Help needed

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I'm a little concerned that My partner maybe in the early stages of Dementia.

She is 67 We don't live together, and her family don't live near her.  

My mum and a friend of my partner think it is possible too.

What do I do. ?

She gets nasty at the slightest mention of anything wrong.

She would never ever go to the Doctors,  

And she would never accept it anyway.

So what am I suppose to do.????

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  • Posted

    This is a difficult one, Peter, but unfortunately it's quite a common story. However, "getting nasty" doesn't automatically have to be the first sign of dementia. You don't say whether she has any other signs, e.g. memory loss, not coping with household chores, neglecting personal appearance and hygiene etc.

    These sudden mood swings could be down to all kinds of problems, both mental and physical, so ideally she needs to see a doctor to get a basic check-up, and especially blood tests. Quite simple, treatable medical conditions can sometimes cause dementia-like symptoms. Off the top of my head I can think of an under-active thyroid, which causes tiredness and lethargy, and vitamin B12 deficiency, which can actually lead to brain damage if not treated. The other possibility is that she may secretly be having symptoms that make her think she has cancer, and is feeling very frightened. Or just that your relationship has run its course.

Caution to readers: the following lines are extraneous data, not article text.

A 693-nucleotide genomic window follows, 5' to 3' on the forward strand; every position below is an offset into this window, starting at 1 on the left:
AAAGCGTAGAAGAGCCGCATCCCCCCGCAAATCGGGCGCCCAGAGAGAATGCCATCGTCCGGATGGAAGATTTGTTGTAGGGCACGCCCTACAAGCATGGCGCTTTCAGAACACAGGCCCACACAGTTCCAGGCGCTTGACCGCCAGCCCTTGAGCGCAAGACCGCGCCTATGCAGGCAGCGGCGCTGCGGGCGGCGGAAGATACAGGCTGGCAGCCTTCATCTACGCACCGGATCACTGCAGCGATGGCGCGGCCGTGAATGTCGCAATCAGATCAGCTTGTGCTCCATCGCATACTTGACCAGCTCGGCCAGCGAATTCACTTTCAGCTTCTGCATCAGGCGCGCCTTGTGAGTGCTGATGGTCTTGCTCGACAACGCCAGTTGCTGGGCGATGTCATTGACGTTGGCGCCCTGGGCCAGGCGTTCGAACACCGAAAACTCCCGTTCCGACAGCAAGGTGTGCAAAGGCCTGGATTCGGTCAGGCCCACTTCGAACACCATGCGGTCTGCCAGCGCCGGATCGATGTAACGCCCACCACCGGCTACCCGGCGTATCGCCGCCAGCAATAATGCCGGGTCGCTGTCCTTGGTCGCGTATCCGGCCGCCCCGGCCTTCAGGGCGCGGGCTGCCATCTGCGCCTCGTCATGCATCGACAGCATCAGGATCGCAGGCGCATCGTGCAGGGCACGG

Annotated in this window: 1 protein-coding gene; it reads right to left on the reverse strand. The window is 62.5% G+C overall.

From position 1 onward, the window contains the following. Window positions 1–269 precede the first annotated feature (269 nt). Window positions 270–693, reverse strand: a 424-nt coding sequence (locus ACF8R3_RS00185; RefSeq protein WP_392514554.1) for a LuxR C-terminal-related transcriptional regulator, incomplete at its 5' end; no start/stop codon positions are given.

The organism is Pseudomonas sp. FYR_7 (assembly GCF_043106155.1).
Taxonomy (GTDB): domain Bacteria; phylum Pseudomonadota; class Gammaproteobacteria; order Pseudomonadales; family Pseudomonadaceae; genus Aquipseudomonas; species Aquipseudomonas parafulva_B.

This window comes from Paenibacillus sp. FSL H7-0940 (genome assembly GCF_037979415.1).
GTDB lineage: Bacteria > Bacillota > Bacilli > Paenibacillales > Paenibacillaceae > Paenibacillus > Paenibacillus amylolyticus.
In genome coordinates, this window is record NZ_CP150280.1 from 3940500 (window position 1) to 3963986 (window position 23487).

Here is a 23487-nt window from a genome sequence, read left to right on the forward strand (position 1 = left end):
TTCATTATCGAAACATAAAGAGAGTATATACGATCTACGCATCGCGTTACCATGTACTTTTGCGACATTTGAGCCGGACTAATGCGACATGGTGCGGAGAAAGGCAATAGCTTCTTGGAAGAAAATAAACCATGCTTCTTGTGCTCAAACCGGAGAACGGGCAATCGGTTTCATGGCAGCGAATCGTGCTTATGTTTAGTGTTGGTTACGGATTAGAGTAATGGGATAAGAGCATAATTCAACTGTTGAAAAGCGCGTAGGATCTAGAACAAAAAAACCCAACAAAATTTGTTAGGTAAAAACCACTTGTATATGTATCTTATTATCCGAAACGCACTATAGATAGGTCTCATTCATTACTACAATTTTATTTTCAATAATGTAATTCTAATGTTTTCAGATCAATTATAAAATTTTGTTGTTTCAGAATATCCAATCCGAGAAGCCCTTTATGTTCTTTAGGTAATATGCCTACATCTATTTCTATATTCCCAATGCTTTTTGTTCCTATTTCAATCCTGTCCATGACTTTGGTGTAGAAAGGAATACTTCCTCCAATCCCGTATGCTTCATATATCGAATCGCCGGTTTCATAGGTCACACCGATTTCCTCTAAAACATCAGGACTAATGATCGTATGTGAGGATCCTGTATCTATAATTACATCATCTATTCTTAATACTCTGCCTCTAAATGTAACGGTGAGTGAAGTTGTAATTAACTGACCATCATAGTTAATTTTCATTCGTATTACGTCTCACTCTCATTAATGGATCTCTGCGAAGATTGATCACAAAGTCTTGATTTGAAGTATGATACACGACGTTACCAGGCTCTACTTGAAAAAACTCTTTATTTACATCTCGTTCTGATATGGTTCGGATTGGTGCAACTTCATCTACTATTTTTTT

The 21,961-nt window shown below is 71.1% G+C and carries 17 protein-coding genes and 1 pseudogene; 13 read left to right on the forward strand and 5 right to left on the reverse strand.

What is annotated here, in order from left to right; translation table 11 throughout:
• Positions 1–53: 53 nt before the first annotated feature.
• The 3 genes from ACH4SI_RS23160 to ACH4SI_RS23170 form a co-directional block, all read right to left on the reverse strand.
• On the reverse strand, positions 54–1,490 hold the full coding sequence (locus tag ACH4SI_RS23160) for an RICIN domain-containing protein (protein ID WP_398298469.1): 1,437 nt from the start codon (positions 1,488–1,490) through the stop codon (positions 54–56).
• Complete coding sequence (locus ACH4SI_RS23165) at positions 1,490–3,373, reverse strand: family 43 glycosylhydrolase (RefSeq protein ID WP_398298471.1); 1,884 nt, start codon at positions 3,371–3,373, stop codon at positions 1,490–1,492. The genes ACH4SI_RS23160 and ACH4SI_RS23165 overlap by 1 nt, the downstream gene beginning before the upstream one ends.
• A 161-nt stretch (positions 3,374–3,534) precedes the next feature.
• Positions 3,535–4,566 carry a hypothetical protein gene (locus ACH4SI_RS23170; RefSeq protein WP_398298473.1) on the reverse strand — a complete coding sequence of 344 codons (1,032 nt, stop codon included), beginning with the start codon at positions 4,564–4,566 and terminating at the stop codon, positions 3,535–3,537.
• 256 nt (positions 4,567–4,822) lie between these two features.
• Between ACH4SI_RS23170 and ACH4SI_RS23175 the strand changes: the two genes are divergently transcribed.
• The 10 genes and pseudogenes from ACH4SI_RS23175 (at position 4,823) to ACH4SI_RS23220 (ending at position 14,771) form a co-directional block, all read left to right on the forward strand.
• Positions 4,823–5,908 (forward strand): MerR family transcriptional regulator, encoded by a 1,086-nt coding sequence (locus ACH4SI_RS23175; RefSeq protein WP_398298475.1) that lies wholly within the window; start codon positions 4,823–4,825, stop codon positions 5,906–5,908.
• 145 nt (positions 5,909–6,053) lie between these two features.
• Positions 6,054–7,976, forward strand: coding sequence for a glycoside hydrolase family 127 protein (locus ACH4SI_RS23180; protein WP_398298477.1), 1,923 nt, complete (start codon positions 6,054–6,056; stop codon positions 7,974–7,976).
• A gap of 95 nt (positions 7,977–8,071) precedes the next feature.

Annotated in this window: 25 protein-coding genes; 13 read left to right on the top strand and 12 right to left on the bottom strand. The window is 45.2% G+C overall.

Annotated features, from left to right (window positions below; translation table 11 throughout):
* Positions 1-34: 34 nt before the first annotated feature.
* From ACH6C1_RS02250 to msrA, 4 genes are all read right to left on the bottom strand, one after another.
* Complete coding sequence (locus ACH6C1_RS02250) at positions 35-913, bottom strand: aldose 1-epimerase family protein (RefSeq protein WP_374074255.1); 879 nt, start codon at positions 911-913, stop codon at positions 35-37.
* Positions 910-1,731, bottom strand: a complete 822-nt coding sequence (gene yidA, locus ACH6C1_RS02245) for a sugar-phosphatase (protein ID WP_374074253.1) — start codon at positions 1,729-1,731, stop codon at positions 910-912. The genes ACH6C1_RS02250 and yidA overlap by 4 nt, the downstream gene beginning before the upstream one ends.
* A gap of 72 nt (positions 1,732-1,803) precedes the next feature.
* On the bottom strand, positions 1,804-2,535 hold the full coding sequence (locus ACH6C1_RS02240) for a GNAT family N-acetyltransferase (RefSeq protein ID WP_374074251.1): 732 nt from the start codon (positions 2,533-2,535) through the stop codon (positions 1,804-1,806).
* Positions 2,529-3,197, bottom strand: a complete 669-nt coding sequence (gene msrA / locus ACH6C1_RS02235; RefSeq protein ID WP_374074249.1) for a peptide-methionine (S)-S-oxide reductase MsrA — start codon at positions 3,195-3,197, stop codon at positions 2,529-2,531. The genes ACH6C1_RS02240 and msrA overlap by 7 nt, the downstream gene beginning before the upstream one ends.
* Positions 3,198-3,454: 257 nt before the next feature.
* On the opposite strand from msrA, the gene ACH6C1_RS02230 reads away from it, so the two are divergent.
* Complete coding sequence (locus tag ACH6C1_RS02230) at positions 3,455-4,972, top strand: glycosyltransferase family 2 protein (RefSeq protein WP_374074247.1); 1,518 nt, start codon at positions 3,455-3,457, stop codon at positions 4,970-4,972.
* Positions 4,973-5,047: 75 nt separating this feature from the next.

I'm afraid you're just going to have to be patient. Try having the occasional conversation with her about seeing a doctor, but keep mental changes out of it. Push the idea that she seems very under the weather lately and that she needs a few blood tests. Even if you manage to get her there, there's still a danger that the doctor won't spot anything wrong in her manner, especially if he/she doesn't know her and in the context of the three-minute consultations we hear about in the NHS (if you live in the UK, that is). The best solution for that would be for your partner to agree to you going into the consultation with her, but I can see you'd probably have problems with that one too.

    Wherever you are in the world, there's no way you can force her to see a doctor - unless, of course, her mood swings become so severe that there's a danger she will harm you or herself. Sadly, it would become a police matter then. In the meantime you're just going to have to watch and wait, and take every opportunity that presents itself to express your concern about her health.

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  • Posted

    Hello peter,

    What you eat may have its greatest impact on brain health through its effect on heart health. Heart-healthy eating patterns, such as the Mediterranean diet, also may help protect the brain. A Mediterranean diet includes whole grains, fruits and vegetables, fish and shellfish, and nuts, olive oil and other healthy fats.

    If there are times of day when your partner is less confused or more cooperative, plan major activities for those times.

    Playing your partners favorite types of music is typically the most effective form of dementia therapy.

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  • Posted

    Hi Peter, my sister is showing signs of it and I know how hard it is to get her to see a doctor but we're planning to get the doctor to come to our home and all of us there as a family so she doesn't think he's there just for her,I'm going to pretend the doc is here to see me. And let the diagnosis begin. Good luck to you, I know it's a very tough situation to be in.
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